Ghislaine Maxwell 2016 Testimony Unsealed in Court Ruling

More information about Ghislaine Maxwell's relationship with late sex offender Jeffrey Epstein is coming after a court document containing potentially sensitive details was unsealed on Thursday morning in New York at the last minute before a court-imposed deadline, reports The Guardian.

About a dozen files related to the charges against Maxwell have been unsealed, including one in which Epstein accuser Virginia Giuffre’s lawyers allege Maxwell dodged a question "about allegedly ‘adult’ sexual activity related to Jeffrey Epstein." The deposition, which she gave during past civil litigation, was unsealed after an appeals panel ruled it could be released, and ordered it be released as soon as possible.

Maxwell’s lawyers had lobbied for the appeals panel to overturn Manhattan federal court judge Loretta Preska’s ruling in July that the 418 pages of sworn testimony be released, but the judges decided Monday that Preska rightly determined the public had a right to access those documents and transcripts, saying Maxwell’s attorneys' arguments lacked merit.

The British socialite was arrested in July for her role in alleged sexual trafficking of young and underage girls for Epstein, as well as conspiracy and perjury involving Epstein's crimes. She has pleaded not guilty in the criminal case. Her attorneys argued previously that Maxwell's deposition from a 2015 civil suit being unsealed "will lead to a violation of [her] due process right to a fair trial by an impartial jury" in her criminal proceedings. The civil suit that the documents stem from originated when Giuffre sued Maxwell for allegedly defaming her, saying she had lied when telling police Maxwell had groomed her under false pretenses before working with Epstein to force her to have sex with men such as Britain's Prince Andrew. Prince Andrew, the Duke of York, has denied Giuffre’s claims.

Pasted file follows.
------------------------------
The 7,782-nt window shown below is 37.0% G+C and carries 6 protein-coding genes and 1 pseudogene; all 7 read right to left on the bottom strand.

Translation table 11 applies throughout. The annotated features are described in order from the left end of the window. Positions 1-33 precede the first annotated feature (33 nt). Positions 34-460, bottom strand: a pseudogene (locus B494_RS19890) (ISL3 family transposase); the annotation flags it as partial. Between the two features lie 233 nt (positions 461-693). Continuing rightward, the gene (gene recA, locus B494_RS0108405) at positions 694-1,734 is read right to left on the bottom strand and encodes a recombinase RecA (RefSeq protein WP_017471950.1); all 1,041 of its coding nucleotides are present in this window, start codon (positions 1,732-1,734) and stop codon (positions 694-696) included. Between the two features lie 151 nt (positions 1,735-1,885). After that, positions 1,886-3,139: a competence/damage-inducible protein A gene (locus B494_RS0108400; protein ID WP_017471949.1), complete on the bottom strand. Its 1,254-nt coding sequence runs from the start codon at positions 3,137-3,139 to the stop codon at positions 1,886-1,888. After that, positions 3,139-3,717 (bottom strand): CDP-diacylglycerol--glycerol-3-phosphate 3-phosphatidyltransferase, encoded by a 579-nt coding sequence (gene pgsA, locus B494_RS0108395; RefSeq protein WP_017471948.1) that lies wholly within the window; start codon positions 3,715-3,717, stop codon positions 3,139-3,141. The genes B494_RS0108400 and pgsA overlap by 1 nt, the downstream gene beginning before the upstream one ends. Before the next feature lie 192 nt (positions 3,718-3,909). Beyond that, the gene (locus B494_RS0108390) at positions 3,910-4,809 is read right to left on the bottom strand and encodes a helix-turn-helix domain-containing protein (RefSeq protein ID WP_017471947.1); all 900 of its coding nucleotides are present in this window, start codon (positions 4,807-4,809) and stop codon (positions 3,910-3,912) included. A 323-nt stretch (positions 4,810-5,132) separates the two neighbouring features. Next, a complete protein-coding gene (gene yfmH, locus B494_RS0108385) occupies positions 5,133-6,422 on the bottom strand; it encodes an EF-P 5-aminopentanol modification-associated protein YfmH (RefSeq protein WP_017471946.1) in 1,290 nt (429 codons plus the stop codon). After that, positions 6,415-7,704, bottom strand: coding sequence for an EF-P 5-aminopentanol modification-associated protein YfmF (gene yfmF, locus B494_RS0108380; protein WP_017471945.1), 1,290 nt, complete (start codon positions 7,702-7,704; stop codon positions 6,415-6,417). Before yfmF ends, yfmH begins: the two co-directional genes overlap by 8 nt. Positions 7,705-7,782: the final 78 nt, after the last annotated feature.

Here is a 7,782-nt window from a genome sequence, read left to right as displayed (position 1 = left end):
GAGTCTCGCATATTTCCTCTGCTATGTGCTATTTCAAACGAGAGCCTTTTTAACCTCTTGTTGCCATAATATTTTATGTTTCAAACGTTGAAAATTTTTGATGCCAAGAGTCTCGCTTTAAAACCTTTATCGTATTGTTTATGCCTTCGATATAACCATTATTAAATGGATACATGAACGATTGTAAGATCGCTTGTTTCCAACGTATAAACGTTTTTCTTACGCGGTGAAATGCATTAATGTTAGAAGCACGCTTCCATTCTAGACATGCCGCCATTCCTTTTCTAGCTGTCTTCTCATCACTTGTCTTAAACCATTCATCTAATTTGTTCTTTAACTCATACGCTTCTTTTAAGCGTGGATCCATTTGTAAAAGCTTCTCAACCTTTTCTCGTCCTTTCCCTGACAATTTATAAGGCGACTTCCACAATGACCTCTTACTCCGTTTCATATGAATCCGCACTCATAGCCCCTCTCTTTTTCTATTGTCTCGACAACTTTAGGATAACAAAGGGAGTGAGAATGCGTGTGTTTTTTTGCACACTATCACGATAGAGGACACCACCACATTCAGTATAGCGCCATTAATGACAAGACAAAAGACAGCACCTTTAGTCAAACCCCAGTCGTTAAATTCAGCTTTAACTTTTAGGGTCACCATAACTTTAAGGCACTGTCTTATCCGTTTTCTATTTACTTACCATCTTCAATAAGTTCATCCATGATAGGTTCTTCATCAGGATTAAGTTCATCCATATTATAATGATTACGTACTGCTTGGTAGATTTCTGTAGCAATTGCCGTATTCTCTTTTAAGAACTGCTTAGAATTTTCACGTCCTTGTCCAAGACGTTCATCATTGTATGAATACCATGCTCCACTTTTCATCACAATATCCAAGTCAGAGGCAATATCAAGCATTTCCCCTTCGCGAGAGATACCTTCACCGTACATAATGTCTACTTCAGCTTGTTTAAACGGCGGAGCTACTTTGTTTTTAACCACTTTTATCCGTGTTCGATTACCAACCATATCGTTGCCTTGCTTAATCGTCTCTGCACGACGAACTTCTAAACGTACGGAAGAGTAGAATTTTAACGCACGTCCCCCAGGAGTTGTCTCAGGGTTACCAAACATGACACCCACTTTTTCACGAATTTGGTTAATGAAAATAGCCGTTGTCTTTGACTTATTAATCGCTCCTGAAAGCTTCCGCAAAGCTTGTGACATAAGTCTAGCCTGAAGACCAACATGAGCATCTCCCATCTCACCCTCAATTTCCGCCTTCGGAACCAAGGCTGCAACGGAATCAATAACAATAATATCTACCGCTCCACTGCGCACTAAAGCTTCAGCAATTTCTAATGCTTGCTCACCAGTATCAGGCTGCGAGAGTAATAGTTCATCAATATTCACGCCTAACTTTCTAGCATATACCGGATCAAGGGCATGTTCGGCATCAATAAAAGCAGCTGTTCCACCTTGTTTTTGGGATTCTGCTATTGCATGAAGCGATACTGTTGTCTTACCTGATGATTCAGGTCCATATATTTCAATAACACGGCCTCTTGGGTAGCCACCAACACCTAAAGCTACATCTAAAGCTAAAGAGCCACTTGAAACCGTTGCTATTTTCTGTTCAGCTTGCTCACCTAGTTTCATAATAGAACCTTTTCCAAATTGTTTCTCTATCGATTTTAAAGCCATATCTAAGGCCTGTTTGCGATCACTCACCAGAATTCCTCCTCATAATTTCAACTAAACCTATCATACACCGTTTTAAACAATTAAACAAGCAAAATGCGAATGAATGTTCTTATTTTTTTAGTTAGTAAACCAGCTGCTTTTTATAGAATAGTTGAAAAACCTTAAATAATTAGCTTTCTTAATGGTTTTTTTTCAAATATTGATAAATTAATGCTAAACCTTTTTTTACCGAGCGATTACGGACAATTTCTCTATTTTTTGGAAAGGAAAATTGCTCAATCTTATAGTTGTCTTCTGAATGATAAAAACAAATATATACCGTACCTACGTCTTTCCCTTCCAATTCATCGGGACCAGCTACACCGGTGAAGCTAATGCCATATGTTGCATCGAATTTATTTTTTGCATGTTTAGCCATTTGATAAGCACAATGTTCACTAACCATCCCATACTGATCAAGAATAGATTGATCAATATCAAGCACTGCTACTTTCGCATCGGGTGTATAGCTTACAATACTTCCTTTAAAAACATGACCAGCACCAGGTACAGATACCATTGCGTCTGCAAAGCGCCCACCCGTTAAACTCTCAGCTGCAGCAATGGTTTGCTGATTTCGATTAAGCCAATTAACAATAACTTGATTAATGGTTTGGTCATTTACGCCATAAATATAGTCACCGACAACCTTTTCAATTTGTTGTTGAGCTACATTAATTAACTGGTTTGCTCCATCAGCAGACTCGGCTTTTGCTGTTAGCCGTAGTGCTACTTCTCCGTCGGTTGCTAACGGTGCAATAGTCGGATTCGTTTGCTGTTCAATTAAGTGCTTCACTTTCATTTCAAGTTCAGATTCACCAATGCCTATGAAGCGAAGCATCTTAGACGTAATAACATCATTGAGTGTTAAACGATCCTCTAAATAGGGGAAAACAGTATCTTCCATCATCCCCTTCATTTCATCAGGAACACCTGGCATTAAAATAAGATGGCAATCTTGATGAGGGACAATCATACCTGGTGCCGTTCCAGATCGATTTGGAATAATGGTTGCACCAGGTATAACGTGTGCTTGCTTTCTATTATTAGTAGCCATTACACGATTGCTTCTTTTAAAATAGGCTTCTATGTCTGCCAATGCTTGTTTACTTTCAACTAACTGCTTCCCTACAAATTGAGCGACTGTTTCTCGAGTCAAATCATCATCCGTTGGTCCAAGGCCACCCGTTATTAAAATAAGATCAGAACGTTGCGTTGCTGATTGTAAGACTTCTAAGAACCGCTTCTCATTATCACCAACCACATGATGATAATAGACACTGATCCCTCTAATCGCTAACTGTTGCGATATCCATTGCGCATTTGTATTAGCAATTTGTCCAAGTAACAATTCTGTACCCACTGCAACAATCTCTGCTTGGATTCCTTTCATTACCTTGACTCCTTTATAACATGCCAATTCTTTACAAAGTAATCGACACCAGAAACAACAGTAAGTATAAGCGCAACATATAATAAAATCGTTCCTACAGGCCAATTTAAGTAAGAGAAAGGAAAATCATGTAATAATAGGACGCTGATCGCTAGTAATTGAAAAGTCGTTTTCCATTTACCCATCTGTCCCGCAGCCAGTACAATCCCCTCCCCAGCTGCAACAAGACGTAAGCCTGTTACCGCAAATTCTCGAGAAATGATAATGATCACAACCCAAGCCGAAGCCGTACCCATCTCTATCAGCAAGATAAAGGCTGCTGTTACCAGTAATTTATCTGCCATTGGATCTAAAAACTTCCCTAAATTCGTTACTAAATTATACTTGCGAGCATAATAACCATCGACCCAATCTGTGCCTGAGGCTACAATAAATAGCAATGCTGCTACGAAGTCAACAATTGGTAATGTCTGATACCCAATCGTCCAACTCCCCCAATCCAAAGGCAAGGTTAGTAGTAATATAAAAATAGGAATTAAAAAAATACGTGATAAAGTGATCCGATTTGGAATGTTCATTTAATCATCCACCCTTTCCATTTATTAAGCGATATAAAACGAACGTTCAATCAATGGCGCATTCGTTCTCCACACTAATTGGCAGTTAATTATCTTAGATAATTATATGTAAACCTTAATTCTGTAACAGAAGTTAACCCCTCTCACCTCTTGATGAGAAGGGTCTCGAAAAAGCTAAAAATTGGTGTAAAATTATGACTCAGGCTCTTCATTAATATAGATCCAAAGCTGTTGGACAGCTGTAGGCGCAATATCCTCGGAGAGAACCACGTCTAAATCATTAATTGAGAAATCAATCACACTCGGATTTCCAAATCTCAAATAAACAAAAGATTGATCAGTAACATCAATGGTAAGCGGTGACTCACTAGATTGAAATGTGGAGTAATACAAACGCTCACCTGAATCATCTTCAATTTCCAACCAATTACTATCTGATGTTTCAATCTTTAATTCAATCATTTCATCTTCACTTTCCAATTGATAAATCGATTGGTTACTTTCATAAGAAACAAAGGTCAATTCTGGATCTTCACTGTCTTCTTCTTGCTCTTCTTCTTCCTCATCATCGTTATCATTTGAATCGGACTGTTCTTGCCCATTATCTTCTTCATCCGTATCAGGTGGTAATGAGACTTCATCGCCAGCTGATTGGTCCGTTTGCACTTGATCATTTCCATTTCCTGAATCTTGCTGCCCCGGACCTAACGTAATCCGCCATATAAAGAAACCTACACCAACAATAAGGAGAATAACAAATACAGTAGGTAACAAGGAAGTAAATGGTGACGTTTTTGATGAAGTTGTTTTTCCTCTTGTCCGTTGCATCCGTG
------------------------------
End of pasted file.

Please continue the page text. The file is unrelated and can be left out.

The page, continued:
"It is apparent to me since the suicide of Mr. Epstein that there has been an immense amount of media speculation about so much in his life," the royal said in a statement in August 2019. "This is particularly the case in relation to my former association or friendship with Mr. Epstein. Therefore I am eager to clarify the facts to avoid further speculation."

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Prince Andrew said while he knew Epstein for 20 years before his jailhouse suicide, "I saw him infrequently and probably no more than once or twice a year." Despite staying at "a number of his residences," Andrew continued that "at no stage during the limited time I spent with him did I see, witness or suspect any behaviour of the sort that subsequently led to his arrest and conviction."

"I have tremendous sympathy for all those affected by his actions and behaviour," the prince continued. "His suicide has left many unanswered questions and I acknowledge and sympathise with everyone who has been affected and wants some form of closure. ...I deplore the exploitation of any human being and would not condone, participate in, or encourage any such behavior."